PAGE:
This report overviews countries fiscal actions in response to COVID-19 and discusses how governments policies should adapt to get ahead of the pandemic and set the stage for a greener, fairer, and more durable recovery. Global vaccination should be scaled up as it can save lives and will eventually pay for itself with stronger employment and economic activity. Until the pandemic is brought under control globally, fiscal policies must remain flexible and supportive, while keeping debt at a manageable level over the long term. Governments also need to adopt comprehensive policies, embedded in medium-term frameworks, to tackle inequalities—especially in access to basic public services—that were exacerbated by the COVID-19 pandemic and may cause income gaps to persist. Investing in education, healthcare and early childhood development and strengthening social safety nets financed through improved tax capacity and higher progressivity, can strengthen lifetime opportunities, improve trust, and contribute to more social cohesion.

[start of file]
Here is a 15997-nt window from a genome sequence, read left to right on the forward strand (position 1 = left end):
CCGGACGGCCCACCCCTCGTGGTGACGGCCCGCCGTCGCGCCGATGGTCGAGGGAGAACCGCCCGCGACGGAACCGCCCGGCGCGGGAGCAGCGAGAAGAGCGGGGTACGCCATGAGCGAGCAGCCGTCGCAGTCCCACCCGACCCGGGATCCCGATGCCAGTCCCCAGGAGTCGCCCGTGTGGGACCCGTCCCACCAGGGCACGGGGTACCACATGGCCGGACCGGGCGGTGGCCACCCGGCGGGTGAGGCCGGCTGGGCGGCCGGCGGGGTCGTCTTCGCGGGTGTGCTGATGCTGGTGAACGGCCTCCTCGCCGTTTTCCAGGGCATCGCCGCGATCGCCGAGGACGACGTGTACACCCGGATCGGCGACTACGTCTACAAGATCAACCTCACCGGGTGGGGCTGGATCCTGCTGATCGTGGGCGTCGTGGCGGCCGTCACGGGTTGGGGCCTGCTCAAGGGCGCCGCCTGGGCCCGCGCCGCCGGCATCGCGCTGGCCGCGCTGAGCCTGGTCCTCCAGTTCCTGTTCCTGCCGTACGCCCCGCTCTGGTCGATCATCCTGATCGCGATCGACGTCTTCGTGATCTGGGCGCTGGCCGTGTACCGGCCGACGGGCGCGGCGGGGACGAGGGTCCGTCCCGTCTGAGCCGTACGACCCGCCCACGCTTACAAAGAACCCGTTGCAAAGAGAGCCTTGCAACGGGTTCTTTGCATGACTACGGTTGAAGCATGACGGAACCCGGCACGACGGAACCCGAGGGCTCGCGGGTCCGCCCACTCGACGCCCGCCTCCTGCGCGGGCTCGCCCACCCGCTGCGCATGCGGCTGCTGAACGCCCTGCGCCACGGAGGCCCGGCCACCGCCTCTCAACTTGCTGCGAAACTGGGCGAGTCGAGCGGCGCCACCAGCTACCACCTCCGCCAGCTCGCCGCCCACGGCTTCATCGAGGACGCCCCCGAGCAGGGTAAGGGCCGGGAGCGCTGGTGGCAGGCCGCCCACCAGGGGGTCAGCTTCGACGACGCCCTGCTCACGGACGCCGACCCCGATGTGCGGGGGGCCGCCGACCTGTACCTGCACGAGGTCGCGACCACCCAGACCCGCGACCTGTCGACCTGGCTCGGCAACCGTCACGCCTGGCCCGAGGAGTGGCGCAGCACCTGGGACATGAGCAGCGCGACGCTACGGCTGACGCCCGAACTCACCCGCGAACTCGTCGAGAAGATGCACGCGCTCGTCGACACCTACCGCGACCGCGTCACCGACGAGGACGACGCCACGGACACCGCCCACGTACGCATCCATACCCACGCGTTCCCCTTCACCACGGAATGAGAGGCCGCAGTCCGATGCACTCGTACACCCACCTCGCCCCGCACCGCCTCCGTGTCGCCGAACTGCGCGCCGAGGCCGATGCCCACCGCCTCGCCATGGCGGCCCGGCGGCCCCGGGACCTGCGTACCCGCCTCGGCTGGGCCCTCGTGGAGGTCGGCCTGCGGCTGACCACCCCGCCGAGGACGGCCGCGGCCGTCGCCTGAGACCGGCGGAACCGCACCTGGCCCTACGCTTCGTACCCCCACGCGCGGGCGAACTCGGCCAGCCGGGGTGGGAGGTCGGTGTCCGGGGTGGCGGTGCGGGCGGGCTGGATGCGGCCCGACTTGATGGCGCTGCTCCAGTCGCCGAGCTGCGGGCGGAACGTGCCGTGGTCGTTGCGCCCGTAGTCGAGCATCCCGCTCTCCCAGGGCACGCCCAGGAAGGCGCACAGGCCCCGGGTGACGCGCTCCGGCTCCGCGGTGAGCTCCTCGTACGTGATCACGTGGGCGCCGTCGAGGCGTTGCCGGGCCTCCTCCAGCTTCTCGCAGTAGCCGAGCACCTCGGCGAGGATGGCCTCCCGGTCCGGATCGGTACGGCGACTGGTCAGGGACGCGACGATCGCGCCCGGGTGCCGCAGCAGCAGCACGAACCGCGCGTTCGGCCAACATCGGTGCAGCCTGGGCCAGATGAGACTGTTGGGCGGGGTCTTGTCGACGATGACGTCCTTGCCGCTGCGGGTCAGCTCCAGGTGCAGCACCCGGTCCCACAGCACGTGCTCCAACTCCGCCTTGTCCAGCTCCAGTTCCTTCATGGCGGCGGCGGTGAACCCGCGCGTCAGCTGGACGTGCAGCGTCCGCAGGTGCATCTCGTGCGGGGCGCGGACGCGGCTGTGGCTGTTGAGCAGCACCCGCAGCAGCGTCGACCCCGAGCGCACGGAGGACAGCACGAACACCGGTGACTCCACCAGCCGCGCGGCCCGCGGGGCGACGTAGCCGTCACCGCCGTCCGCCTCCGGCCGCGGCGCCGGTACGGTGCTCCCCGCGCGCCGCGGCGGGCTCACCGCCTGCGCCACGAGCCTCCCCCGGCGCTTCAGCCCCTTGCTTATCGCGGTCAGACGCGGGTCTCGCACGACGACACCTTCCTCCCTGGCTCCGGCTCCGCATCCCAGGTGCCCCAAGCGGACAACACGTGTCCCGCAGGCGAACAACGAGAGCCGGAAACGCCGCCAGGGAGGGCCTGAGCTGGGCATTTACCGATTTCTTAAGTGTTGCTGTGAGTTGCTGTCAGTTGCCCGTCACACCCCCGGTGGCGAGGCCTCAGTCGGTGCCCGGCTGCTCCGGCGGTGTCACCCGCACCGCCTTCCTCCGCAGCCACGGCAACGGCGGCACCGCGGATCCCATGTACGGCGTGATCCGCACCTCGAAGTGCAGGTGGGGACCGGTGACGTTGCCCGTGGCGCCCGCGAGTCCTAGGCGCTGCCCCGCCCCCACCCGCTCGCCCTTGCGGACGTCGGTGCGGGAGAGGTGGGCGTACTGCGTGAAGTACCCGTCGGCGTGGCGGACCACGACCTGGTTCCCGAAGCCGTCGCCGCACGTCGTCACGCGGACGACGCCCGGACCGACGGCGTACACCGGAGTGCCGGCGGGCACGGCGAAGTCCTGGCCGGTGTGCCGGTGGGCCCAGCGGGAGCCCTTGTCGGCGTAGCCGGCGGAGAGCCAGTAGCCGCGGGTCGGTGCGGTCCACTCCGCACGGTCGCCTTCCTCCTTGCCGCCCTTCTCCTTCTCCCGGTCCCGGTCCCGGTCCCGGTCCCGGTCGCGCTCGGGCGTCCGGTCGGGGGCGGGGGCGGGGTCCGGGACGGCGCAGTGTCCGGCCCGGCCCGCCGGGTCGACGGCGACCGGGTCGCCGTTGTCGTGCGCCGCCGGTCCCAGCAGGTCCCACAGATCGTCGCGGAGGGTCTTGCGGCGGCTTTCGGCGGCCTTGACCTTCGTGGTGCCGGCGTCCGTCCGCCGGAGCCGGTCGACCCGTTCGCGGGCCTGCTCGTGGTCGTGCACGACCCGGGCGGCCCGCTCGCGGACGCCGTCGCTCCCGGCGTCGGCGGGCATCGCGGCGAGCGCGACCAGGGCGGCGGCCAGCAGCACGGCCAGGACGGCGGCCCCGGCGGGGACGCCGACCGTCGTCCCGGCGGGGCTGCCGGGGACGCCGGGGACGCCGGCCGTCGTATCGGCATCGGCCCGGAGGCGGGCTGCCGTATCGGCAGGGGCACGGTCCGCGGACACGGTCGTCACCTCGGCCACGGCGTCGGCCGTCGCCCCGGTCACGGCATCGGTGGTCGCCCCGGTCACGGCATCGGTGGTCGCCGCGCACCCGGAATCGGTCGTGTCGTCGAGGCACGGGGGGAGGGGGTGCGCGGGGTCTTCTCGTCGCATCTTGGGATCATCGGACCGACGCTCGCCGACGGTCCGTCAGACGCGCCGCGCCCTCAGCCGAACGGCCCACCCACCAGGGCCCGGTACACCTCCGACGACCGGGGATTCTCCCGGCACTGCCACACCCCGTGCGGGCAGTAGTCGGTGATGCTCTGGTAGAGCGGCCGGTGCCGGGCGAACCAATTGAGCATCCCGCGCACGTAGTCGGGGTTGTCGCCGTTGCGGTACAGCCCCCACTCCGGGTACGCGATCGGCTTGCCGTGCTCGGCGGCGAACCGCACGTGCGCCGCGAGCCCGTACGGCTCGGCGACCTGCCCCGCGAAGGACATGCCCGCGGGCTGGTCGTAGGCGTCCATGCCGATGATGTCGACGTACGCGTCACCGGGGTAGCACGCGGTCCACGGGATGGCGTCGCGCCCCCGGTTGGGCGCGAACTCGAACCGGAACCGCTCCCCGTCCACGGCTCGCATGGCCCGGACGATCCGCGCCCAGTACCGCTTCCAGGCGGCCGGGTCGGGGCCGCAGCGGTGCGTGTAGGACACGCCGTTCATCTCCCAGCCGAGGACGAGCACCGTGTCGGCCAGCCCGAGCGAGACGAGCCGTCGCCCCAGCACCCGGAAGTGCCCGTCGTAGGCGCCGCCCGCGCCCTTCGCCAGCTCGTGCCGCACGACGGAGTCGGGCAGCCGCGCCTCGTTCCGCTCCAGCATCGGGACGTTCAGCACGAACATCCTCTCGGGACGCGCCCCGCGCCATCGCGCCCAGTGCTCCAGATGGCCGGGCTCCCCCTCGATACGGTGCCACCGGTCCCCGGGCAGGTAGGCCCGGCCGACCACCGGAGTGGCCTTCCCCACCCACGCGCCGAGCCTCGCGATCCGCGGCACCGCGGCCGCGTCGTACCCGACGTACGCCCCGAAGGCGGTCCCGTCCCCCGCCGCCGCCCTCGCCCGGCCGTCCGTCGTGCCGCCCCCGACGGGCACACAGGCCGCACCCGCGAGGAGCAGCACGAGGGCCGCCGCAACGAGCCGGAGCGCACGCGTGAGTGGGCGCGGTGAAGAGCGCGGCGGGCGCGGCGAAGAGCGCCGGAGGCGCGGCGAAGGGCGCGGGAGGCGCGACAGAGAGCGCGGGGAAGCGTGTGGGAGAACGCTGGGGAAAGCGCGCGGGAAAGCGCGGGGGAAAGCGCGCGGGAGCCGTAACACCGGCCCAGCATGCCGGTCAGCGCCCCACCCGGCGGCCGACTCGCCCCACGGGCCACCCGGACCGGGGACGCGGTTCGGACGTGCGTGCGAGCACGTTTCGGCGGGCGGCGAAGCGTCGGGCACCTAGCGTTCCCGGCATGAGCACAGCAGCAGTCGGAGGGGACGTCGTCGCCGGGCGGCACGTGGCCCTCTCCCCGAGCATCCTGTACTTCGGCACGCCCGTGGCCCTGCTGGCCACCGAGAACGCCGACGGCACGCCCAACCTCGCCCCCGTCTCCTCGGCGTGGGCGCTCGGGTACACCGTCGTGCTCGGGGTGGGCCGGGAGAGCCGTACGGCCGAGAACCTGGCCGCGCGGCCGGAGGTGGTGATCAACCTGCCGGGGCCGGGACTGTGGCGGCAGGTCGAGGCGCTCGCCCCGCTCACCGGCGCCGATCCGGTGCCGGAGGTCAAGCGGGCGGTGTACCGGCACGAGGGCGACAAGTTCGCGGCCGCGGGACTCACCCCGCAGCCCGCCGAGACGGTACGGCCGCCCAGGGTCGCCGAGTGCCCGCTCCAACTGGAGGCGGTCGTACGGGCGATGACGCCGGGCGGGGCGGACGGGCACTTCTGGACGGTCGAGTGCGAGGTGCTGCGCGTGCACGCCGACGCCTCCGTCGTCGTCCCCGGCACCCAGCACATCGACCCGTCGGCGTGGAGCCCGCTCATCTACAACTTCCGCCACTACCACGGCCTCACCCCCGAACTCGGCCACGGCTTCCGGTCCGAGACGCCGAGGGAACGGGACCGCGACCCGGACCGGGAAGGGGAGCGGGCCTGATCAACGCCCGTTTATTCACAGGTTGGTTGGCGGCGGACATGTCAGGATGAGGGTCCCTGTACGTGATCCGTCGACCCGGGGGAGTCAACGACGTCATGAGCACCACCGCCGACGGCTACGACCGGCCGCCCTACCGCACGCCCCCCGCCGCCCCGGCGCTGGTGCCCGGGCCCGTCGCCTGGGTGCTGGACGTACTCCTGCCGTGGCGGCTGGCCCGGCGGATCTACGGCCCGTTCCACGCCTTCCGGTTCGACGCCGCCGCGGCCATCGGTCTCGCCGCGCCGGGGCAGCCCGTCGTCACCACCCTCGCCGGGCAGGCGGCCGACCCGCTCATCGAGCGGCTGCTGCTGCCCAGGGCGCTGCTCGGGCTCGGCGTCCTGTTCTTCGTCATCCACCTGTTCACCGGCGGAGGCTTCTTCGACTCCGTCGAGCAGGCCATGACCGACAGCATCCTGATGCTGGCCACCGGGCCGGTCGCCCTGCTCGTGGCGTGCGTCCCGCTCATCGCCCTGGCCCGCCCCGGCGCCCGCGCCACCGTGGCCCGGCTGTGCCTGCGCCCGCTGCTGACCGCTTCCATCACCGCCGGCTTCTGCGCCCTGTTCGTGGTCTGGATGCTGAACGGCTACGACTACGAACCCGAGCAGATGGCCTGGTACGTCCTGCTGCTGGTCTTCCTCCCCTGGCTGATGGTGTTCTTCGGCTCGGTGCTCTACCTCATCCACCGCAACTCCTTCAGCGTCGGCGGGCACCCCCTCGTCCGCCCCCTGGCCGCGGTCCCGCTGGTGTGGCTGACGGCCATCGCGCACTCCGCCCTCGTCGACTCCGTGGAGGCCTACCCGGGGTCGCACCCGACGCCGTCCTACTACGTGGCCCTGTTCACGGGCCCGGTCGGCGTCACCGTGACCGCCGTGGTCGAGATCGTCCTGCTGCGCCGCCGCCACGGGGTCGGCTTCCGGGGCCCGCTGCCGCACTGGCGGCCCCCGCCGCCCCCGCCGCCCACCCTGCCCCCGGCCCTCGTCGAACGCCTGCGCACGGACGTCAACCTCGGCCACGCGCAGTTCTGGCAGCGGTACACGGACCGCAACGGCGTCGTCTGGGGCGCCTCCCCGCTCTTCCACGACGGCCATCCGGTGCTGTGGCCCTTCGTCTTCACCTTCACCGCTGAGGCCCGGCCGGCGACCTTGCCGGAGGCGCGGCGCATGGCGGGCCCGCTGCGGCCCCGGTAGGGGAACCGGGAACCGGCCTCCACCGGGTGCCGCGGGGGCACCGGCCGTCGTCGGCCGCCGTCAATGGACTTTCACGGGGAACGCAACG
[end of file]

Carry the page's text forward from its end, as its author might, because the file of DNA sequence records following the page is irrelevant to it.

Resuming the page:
This paper examines trends in income distribution in Brazil and the determinants of income inequality, including social expenditure. While recent data reveal reduced income inequality since the Real Plan of July 1994, the distribution of income is still among the most unequal in the world. Among the most important determinants of income inequality in Brazil is extreme disparity in educational attainment levels. Public expenditures on education, health, and social insurance have tended to exacerbate income inequality. A number of options for improving the equity and efficiency of Brazilian social expenditure merit further examination.